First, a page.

There’s more grit than glamour to Manhattan’s theater district these days, between the body-painted desnudas and Dave & Busters flotsam littering the gutters. But tucked away on 44th Street is a relic of Broadway days gone by: Sardi’s, the near century-old restaurant known for the hundreds of caricature sketches that line its walls and keep a watchful eye on every patron who crosses the threshold.
On a muggy August afternoon, the hot concrete sidewalks teem with tourists. But step inside Sardi’s — nearly empty at lunchtime on a weekday — and the plush booths are cool and sequestered. Stars of the stage used to gather at the upstairs bar after their shows wrapped for the night; now, the cavernous space feels at once dated and timeless. I’m thinking about that when the future of Broadway walks in the door, pink-cheeked and shyly smiling.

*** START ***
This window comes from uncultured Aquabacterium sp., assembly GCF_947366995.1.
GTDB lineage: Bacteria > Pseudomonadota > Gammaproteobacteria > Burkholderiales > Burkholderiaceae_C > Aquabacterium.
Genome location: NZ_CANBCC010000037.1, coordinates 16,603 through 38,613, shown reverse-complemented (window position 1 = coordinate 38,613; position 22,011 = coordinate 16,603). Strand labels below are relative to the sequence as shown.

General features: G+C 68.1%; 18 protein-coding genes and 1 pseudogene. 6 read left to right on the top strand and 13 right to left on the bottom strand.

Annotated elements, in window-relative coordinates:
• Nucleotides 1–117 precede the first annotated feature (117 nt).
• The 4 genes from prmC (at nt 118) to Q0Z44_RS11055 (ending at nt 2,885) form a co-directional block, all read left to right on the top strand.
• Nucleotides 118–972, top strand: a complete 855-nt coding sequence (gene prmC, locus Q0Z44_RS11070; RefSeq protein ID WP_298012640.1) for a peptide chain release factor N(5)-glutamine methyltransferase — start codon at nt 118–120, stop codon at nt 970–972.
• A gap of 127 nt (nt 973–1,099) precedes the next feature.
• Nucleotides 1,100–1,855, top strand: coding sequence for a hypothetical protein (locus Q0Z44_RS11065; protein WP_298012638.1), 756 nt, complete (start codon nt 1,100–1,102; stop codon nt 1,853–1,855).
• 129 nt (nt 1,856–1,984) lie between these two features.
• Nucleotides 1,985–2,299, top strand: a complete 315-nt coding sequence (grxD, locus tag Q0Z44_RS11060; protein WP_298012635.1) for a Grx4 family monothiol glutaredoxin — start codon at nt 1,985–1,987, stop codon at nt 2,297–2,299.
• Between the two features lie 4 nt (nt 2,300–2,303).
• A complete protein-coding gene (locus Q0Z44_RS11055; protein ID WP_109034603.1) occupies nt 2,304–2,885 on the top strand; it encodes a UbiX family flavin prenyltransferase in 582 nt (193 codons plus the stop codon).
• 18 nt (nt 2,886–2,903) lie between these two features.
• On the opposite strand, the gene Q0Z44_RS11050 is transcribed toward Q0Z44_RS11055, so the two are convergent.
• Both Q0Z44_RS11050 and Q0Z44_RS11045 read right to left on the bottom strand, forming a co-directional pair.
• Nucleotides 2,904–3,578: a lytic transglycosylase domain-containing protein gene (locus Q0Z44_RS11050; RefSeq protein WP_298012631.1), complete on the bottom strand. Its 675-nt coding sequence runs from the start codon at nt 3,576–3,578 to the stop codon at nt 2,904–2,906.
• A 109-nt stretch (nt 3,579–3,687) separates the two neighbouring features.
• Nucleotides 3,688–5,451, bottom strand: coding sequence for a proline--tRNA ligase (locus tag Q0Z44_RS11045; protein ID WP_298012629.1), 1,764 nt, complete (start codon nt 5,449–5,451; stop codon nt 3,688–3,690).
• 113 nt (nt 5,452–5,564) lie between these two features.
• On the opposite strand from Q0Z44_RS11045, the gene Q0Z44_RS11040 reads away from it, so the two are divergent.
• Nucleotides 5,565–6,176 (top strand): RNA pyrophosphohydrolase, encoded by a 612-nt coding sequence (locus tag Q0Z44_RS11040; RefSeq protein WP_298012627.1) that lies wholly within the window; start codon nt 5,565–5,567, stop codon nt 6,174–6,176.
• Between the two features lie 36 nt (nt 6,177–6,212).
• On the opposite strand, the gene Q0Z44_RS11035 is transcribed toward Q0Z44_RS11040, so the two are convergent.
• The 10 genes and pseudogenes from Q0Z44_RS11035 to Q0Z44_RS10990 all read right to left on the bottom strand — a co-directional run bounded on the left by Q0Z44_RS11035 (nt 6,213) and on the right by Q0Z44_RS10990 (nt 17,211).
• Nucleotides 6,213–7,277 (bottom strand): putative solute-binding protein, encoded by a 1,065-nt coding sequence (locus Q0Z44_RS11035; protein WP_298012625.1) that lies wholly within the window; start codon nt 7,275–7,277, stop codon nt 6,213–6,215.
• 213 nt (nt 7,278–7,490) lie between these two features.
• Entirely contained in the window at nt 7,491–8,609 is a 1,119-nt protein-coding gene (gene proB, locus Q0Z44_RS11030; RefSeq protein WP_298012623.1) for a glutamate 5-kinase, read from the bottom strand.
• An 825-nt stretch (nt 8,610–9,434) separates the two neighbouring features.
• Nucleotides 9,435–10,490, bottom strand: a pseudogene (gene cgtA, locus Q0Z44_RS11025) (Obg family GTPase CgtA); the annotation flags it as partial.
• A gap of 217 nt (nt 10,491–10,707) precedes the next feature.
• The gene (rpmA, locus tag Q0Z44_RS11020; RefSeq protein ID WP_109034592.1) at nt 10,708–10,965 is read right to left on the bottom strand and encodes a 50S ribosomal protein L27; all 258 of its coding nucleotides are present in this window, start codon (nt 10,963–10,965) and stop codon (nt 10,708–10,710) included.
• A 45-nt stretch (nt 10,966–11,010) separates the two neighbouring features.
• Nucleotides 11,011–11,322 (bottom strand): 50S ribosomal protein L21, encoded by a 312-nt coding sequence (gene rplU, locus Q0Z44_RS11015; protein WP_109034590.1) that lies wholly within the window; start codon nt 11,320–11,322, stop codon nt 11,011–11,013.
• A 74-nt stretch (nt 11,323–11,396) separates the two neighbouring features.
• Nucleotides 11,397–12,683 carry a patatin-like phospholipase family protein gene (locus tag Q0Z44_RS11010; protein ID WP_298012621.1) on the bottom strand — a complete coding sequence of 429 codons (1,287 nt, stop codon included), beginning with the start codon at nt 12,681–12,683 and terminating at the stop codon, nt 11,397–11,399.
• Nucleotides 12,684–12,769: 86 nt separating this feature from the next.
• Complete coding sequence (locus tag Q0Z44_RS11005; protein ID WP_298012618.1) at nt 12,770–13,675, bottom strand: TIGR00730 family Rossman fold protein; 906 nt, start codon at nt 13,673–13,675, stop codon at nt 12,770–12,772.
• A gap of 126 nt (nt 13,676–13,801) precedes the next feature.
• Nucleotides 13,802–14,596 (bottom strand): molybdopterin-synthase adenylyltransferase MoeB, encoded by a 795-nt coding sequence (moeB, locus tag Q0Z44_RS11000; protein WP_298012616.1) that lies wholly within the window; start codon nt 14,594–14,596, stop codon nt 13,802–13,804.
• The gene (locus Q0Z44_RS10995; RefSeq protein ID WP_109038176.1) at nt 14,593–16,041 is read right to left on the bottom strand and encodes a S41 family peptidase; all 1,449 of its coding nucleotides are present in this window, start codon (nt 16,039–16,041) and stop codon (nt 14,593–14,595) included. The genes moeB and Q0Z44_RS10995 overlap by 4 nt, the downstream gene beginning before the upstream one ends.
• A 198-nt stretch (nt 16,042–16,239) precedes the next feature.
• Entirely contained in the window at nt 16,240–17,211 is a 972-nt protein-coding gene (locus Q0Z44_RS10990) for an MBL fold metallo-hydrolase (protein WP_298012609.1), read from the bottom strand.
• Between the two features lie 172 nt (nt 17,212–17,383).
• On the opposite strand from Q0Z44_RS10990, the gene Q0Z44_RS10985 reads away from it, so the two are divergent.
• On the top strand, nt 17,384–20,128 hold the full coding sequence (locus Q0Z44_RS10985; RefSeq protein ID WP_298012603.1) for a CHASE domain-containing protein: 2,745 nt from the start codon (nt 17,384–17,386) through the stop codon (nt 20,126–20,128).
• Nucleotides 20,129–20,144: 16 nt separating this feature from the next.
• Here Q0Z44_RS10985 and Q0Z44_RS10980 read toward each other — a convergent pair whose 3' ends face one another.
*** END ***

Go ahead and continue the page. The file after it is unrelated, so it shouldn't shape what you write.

Refinery29 gabbed with Baillio about her early roots as a singer, navigating a budding Broadway career, and how she got over feeling self-conscious and learned to love herself exactly as she is.
So, you landed your first professional part this year, at 20. Where did your singing bug begin?
“My first show was The Wizard of Oz. I really wanted to be Dorothy, but they forgot to cast me, so they made me Mrs. Gulch, which is like the lady before the Wicked Witch; they split that part in two. The next year I was in The Little Mermaid and I was Ariel, and the next year after that I was Ursula in The Little Mermaid. But I really got into the dancing side and the singing side in sixth grade, when I joined another community theater and I was in Grease with older people.